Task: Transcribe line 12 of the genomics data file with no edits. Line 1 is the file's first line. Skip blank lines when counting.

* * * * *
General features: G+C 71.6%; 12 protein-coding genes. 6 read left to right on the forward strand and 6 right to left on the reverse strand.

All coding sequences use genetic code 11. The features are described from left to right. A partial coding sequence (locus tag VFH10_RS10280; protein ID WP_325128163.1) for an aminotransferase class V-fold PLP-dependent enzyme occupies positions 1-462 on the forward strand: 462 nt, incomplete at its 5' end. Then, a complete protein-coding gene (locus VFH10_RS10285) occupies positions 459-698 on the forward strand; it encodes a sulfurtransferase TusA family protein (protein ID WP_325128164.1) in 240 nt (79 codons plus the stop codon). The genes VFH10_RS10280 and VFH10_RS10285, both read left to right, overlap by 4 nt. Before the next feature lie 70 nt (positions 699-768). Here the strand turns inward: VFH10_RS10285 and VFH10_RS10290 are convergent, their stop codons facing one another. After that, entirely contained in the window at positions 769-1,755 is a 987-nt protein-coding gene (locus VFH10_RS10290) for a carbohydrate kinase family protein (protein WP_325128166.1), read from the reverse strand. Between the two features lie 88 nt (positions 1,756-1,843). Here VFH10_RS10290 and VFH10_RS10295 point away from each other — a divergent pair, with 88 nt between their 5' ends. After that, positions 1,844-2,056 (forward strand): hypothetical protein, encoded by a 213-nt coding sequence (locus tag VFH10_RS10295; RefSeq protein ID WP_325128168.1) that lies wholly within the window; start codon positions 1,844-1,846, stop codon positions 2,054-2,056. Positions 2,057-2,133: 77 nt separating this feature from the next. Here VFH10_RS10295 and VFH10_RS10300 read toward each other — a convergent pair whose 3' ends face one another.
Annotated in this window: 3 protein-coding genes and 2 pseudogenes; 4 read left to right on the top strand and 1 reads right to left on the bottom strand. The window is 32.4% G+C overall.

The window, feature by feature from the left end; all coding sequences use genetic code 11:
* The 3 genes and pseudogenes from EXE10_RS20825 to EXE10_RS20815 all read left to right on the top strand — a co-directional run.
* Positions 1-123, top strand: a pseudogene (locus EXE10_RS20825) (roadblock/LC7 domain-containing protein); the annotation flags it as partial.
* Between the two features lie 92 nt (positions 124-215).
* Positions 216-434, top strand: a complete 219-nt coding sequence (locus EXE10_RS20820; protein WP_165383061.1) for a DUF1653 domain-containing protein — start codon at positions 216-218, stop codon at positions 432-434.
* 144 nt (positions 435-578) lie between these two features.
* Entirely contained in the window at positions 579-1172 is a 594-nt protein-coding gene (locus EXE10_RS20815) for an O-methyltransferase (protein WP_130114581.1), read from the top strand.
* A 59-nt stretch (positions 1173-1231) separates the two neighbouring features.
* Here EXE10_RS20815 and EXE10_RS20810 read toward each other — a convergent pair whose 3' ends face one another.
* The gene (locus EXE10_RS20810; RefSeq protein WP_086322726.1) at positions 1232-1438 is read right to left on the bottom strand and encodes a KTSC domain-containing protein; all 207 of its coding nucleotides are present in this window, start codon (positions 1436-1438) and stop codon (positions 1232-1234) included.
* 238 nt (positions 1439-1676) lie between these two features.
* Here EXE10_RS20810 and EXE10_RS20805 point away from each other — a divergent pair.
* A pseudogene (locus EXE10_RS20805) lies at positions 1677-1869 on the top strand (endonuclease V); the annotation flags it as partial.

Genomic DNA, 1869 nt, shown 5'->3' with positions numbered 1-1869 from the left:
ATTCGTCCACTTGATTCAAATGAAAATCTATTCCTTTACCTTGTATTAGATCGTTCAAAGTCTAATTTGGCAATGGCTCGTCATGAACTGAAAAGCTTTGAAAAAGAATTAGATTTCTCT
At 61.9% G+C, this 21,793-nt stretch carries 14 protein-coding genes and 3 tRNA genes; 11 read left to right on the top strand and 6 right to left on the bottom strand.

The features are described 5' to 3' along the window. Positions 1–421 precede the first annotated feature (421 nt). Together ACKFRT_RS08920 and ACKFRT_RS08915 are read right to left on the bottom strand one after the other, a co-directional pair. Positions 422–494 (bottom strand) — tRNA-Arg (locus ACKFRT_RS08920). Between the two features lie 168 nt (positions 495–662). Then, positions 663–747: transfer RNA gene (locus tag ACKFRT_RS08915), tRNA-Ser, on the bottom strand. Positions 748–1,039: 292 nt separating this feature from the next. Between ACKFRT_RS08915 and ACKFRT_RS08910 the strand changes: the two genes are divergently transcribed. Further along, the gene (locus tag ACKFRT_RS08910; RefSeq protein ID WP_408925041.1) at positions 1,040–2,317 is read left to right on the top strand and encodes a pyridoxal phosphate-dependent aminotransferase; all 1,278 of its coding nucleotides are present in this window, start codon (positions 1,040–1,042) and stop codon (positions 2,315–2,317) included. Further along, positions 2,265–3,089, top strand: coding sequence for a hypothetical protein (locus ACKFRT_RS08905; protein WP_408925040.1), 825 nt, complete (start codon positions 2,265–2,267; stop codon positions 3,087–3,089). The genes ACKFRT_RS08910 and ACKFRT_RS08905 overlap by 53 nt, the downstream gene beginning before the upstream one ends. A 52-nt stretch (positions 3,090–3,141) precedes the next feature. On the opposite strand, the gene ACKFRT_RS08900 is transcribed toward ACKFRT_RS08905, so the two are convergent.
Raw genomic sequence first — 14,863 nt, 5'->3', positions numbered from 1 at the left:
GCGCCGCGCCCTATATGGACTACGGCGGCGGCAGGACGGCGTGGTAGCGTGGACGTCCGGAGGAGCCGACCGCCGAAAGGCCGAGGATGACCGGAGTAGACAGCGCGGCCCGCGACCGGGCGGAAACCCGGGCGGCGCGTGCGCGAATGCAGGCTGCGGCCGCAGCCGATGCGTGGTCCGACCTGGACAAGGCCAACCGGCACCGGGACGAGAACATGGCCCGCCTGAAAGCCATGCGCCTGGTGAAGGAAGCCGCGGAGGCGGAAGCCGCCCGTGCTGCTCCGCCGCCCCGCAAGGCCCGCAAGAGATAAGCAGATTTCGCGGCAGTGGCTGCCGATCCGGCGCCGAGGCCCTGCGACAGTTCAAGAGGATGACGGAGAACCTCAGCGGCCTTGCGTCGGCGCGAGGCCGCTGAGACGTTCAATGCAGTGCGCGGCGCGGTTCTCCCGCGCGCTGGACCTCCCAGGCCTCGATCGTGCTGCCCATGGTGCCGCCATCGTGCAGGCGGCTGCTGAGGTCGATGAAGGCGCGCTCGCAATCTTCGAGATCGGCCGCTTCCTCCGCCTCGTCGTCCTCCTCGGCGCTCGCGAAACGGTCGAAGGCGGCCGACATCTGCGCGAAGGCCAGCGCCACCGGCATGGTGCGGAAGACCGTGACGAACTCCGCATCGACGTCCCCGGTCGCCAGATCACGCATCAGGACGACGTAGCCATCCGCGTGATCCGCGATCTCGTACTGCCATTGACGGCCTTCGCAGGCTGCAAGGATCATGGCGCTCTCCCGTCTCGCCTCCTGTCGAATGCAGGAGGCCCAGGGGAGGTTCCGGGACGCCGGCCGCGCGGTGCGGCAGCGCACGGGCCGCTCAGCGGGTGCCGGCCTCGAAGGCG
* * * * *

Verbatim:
* Here EXE10_RS20815 and EXE10_RS20810 read toward each other — a convergent pair whose 3' ends face one another.